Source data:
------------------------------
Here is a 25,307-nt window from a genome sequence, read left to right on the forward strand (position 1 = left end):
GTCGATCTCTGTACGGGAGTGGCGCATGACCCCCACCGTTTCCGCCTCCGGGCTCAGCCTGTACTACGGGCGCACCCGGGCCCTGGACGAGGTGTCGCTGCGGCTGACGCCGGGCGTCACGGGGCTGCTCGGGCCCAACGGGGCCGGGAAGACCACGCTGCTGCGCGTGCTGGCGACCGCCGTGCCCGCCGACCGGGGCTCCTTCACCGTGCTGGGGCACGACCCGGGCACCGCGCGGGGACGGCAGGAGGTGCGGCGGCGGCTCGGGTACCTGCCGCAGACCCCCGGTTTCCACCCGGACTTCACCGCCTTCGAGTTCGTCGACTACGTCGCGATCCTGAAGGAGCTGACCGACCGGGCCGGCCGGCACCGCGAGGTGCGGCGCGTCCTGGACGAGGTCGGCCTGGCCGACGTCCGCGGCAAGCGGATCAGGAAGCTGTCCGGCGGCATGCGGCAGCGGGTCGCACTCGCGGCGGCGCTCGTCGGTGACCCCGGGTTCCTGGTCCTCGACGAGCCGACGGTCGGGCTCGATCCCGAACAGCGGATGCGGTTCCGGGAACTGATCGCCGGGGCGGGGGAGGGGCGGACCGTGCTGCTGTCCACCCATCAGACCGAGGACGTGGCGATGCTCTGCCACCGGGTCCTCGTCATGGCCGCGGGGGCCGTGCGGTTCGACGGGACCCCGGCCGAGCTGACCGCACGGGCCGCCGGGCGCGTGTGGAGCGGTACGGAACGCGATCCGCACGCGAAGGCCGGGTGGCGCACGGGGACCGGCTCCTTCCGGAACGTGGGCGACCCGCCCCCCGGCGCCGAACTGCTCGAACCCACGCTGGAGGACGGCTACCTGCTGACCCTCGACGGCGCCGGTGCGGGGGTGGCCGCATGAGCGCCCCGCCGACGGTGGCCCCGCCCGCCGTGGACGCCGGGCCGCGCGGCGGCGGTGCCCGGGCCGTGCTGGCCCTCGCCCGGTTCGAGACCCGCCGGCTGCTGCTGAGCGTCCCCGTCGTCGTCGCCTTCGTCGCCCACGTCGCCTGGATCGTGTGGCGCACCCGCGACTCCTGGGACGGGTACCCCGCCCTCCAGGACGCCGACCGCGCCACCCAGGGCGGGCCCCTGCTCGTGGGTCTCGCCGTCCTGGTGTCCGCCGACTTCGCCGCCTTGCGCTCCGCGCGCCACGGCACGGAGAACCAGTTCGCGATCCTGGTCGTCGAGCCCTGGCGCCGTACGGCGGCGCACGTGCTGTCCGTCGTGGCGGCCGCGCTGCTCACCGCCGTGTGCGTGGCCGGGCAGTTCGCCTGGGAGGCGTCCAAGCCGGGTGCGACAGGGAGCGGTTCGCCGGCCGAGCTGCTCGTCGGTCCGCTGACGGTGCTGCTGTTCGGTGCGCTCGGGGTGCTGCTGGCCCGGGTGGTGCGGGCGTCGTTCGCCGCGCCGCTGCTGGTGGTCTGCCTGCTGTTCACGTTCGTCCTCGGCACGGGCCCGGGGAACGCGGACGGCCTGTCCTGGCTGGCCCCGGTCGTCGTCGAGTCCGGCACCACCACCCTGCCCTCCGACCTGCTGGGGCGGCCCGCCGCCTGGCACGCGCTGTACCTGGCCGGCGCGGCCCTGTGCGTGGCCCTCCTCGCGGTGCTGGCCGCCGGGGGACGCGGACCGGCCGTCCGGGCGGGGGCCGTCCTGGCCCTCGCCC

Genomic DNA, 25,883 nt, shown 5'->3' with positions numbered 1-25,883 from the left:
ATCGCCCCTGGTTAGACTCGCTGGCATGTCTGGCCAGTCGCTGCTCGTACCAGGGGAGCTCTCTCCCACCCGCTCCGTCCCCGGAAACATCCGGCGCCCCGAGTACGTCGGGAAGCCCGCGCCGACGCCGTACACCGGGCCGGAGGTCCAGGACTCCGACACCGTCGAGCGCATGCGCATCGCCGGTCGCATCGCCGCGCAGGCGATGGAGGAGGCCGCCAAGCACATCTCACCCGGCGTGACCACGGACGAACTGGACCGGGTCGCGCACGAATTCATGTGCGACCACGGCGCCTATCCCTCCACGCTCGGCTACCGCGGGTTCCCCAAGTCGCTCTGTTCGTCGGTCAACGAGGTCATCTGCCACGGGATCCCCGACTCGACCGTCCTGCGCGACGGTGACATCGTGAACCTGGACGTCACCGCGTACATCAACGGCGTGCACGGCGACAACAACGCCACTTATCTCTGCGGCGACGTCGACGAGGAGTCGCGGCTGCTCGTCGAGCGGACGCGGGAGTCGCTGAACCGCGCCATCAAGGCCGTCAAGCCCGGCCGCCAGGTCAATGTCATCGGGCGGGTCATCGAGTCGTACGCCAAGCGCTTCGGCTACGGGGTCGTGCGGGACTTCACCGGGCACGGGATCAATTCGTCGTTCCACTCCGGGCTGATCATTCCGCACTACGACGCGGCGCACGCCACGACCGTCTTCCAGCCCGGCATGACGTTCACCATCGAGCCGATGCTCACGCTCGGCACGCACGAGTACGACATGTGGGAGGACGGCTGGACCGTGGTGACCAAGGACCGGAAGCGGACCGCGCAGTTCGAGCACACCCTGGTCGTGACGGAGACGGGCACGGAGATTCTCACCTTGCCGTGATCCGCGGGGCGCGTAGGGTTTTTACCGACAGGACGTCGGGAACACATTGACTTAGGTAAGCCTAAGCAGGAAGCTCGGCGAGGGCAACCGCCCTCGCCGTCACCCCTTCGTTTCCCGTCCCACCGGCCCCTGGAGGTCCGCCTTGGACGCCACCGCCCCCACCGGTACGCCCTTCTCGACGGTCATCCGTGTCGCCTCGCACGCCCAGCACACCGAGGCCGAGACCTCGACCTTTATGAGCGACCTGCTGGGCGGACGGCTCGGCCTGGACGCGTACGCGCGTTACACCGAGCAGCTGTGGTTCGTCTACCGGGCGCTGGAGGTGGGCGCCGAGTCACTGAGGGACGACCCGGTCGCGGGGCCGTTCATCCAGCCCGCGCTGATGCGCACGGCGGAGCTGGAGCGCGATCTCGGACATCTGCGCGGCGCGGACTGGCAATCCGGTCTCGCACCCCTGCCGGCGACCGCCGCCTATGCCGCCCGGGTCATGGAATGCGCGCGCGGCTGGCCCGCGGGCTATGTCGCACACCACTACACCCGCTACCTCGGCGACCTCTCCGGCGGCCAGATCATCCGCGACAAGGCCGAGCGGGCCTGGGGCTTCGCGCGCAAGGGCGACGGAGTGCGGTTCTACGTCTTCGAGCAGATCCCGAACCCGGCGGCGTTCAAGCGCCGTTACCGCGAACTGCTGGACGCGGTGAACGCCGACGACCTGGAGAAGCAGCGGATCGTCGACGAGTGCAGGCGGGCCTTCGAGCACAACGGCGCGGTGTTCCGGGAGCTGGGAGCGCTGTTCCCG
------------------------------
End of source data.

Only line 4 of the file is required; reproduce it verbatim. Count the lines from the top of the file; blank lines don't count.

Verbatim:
ATCGCCCCTGGTTAGACTCGCTGGCATGTCTGGCCAGTCGCTGCTCGTACCAGGGGAGCTCTCTCCCACCCGCTCCGTCCCCGGAAACATCCGGCGCCCCGAGTACGTCGGGAAGCCCGCGCCGACGCCGTACACCGGGCCGGAGGTCCAGGACTCCGACACCGTCGAGCGCATGCGCATCGCCGGTCGCATCGCCGCGCAGGCGATGGAGGAGGCCGCCAAGCACATCTCACCCGGCGTGACCACGGACGAACTGGACCGGGTCGCGCACGAATTCATGTGCGACCACGGCGCCTATCCCTCCACGCTCGGCTACCGCGGGTTCCCCAAGTCGCTCTGTTCGTCGGTCAACGAGGTCATCTGCCACGGGATCCCCGACTCGACCGTCCTGCGCGACGGTGACATCGTGAACCTGGACGTCACCGCGTACATCAACGGCGTGCACGGCGACAACAACGCCACTTATCTCTGCGGCGACGTCGACGAGGAGTCGCGGCTGCTCGTCGAGCGGACGCGGGAGTCGCTGAACCGCGCCATCAAGGCCGTCAAGCCCGGCCGCCAGGTCAATGTCATCGGGCGGGTCATCGAGTCGTACGCCAAGCGCTTCGGCTACGGGGTCGTGCGGGACTTCACCGGGCACGGGATCAATTCGTCGTTCCACTCCGGGCTGATCATTCCGCACTACGACGCGGCGCACGCCACGACCGTCTTCCAGCCCGGCATGACGTTCACCATCGAGCCGATGCTCACGCTCGGCACGCACGAGTACGACATGTGGGAGGACGGCTGGACCGTGGTGACCAAGGACCGGAAGCGGACCGCGCAGTTCGAGCACACCCTGGTCGTGACGGAGACGGGCACGGAGATTCTCACCTTGCCGTGATCCGCGGGGCGCGTAGGGTTTTTACCGACAGGACGTCGGGAACACATTGACTTAGGTAAGCCTAAGCAGGAAGCTCGGCGAGGGCAACCGCCCTCGCCGTCACCCCTTCGTTTCCCGTCCCACCGGCCCCTGGAGGTCCGCCTTGGACGCCACCGCCCCCACCGGTACGCCCTTCTCGACGGTCATCCGTGTCGCCTCGCACGCCCAGCACACCGAGGCCGAGACCTCGACCTTTATGAGCGACCTGCTGGGCGGACGGCTCGGCCTGGACGCGTACGCGCGTTACACCGAGCAGCTGTGGTTCGTCTACCGGGCGCTGGAGGTGGGCGCCGAGTCACTGAGGGACGACCCGGTCGCGGGGCCGTTCATCCAGCCCGCGCTGATGCGCACGGCGGAGCTGGAGCGCGATCTCGGACATCTGCGCGGCGCGGACTGGCAATCCGGTCTCGCACCCCTGCCGGCGACCGCCGCCTATGCCGCCCGGGTCATGGAATGCGCGCGCGGCTGGCCCGCGGGCTATGTCGCACACCACTACACCCGCTACCTCGGCGACCTCTCCGGCGGCCAGATCATCCGCGACAAGGCCGAGCGGGCCTGGGGCTTCGCGCGCAAGGGCGACGGAGTGCGGTTCTACGTCTTCGAGCAGATCCCGAACCCGGCGGCGTTCAAGCGCCGTTACCGCGAACTGCTGGACGCGGTGAACGCCGACGACCTGGAGAAGCAGCGGATCGTCGACGAGTGCAGGCGGGCCTTCGAGCACAACGGCGCGGTGTTCCGGGAGCTGGGAGCGCTGTTCCCG